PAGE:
DreamWorks is looking to shave as many as 400 jobs, or about 20% of its California workforce, under plans still being finalized, according to people familiar with the matter who were unauthorized to discuss them. The layoffs would be the second major downsizing in two years at the studio, which cut 350 jobs in 2013, and currently employs about 2,200 workers in California.
The reductions mark a retreat from ambitious growth plans under the leadership of co-founder Jeffrey Katzenberg, who transformed DreamWorks from a fledgling studio into a $700-million-a-year multimedia powerhouse.
But unlike rival studios, DreamWorks is mostly dependent on feature animation — and that has made the lack of hits especially troublesome, analysts say.
The studio took a $57-million write-down last year for its animated feature "Mr. Peabody & Sherman" and a $13.5-million charge on its summer movie
"The reason they are struggling is their business model, for better or worse, is built around each picture performing and if a picture doesn't perform they have to look at staffing and ways to cut," said Steve Hulett, business representative for the Animation Guild, which represents about 800 unionized workers at DreamWorks.
That's one reason why Katzenberg has been actively shopping the studio. Last year, he ramped up efforts to find buyers, but his efforts were rebuffed by Japanese telecommunications giant SoftBank,
At the same time, DreamWorks is facing tougher competition from its longtime rival,
Under the leadership of
Universal Pictures has proven a formidable rival with its "Despicable Me" franchise — which will have a "Minions" spinoff this summer — and
The pending layoffs at DreamWorks were preceded by the departure this month of longtime executive Bill Damaschke, the studio's chief creative officer. Veteran producers Bonnie Arnold and Mireille Soria have taken over as co-presidents of feature animation.
The new executive team has been reevaluating the studio's upcoming film slate and process for developing animated movies. As part of the restructuring, the studio is expected to scale back its production. DreamWorks has been releasing about three animated movies a year.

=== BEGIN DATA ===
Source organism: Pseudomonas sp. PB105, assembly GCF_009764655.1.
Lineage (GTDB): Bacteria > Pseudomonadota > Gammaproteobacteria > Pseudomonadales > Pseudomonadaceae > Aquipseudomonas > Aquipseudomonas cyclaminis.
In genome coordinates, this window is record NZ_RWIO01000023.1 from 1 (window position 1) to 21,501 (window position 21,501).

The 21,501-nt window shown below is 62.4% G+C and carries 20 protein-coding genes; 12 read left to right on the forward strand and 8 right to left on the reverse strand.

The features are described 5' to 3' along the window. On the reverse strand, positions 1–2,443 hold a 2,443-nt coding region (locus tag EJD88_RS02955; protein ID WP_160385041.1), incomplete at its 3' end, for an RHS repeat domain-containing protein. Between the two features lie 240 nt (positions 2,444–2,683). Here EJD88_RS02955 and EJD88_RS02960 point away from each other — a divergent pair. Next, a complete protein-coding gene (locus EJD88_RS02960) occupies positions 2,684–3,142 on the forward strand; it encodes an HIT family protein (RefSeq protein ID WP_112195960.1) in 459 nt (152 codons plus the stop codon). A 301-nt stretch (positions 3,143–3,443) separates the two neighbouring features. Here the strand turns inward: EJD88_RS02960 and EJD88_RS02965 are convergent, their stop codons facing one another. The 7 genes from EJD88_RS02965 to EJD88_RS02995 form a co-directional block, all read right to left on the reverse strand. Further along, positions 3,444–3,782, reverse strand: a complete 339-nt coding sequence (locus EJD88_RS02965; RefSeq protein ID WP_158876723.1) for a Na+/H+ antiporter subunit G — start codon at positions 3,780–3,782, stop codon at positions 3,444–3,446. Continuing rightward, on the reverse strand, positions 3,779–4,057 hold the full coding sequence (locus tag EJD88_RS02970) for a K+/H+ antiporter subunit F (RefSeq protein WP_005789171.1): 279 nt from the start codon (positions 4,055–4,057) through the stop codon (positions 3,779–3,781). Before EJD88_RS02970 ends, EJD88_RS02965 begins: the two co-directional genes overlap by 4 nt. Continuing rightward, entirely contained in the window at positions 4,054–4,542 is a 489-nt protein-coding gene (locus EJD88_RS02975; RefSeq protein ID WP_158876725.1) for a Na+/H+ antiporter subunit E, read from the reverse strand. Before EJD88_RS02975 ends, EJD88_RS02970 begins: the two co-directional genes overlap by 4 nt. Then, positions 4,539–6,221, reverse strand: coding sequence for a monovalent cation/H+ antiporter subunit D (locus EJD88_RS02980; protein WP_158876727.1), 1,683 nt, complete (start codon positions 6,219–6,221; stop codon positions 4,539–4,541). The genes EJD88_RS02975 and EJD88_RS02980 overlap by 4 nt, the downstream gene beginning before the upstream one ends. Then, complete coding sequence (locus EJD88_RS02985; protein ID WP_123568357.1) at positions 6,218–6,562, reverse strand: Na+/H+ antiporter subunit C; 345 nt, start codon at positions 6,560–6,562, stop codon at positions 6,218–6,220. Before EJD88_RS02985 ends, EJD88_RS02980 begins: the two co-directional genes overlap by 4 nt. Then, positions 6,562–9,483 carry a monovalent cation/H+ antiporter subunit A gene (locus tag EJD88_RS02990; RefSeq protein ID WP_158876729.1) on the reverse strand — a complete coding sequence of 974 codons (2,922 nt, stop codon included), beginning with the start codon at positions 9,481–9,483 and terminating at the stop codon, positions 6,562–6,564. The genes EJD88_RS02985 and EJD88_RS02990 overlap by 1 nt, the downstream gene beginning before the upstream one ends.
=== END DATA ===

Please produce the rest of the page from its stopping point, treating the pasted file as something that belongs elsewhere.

The layoffs will be phased in across multiple departments, and will include animators, story board artists, and other production and support staff. Some employees have already been notified.
A spokesman for DreamWorks Animation declined to comment.
DreamWorks Animation has been pressured by Wall Street to reduce costs after a series of box-office flops that have eroded profits and spooked investors. The company's share price closed at $22.16 on Friday. Markets were closed Monday for the
Much of the scrutiny has fallen on Katzenberg, 64, who was hailed as a visionary when he launched the company after helping to revive Disney's vaunted animation studio in the 1980s and 1990s. The studio chief was behind such hits as
After a highly public feud with his former boss
The animation studio, which was spun off into a separate company in 2004, churned out such big hits as the "Shrek," "Kung Fu Panda" and "Madagascar" movies. DreamWorks spared no expense to build a lavish Tuscany-style campus in Glendale, poaching animators from Disney.
After some initial struggles in the studio's early years, DreamWorks scored big with a string of computer animated movies, often outperforming Disney at the box office. But DreamWorks has struggled to replicate that success and has lost some of its swagger.
Although last summer's movie "How to Train Your Dragon 2" garnered an Oscar nomination, the more recent "Penguins of Madagascar" didn't perform as well as expected. Some analysts expect DreamWorks will take a write-down on that film as well.
DreamWorks also has decided to push back the release date for "B.O.O.: Bureau of Other Worldly Operations," originally set for June. Katzenberg was said to be unhappy with the progress of the film and the expected competition in June, when Pixar plans to release its anticipated movie "Inside Out."
Compounding matters for DreamWorks, big-budget action films such as "Captain America" are also competing for the same family audience. And once reliable DVD sales can no longer be counted on to drive profits as consumers watch more movies on Netflix and other streaming services.
In a conference call with analysts last summer, Katzenberg said the studio was evaluating its creative process so that movies with the broadest appeal would be selected. He also said the studio would be more strategic about release dates. Average movie budgets will be lowered to at least $125 million from about $145 million, he said.
"We have been inconsistent," Katzenberg told The Times last year. "The only thing I can guarantee you is we are our harshest critics."
Katzenberg also been attempting to diversify its operations in television, theme parks and other areas to lessen its reliance on making animated feature films.
For instance, DreamWorks has licensed some of its well-known characters for theme parks in Russia and New Jersey. The studio is also partnering on a project to design educational computer tablets for kids, and in February launched a publishing division called DreamWorks Press.
DreamWorks in 2013 signed a landmark agreement with Netflix to produce 300 hours of animation programming. Previously, the studio had produced only TV specials and series for